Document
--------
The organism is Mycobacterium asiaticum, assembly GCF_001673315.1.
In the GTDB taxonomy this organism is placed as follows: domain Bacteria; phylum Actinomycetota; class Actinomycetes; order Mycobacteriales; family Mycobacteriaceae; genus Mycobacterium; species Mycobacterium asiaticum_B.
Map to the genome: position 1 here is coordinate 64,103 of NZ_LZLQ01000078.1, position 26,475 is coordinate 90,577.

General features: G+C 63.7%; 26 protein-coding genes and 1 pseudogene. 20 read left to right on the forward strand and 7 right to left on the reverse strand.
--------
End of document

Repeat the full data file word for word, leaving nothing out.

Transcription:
The organism is Mycobacterium asiaticum, assembly GCF_001673315.1.
In the GTDB taxonomy this organism is placed as follows: domain Bacteria; phylum Actinomycetota; class Actinomycetes; order Mycobacteriales; family Mycobacteriaceae; genus Mycobacterium; species Mycobacterium asiaticum_B.
Map to the genome: position 1 here is coordinate 64,103 of NZ_LZLQ01000078.1, position 26,475 is coordinate 90,577.

General features: G+C 63.7%; 26 protein-coding genes and 1 pseudogene. 20 read left to right on the forward strand and 7 right to left on the reverse strand.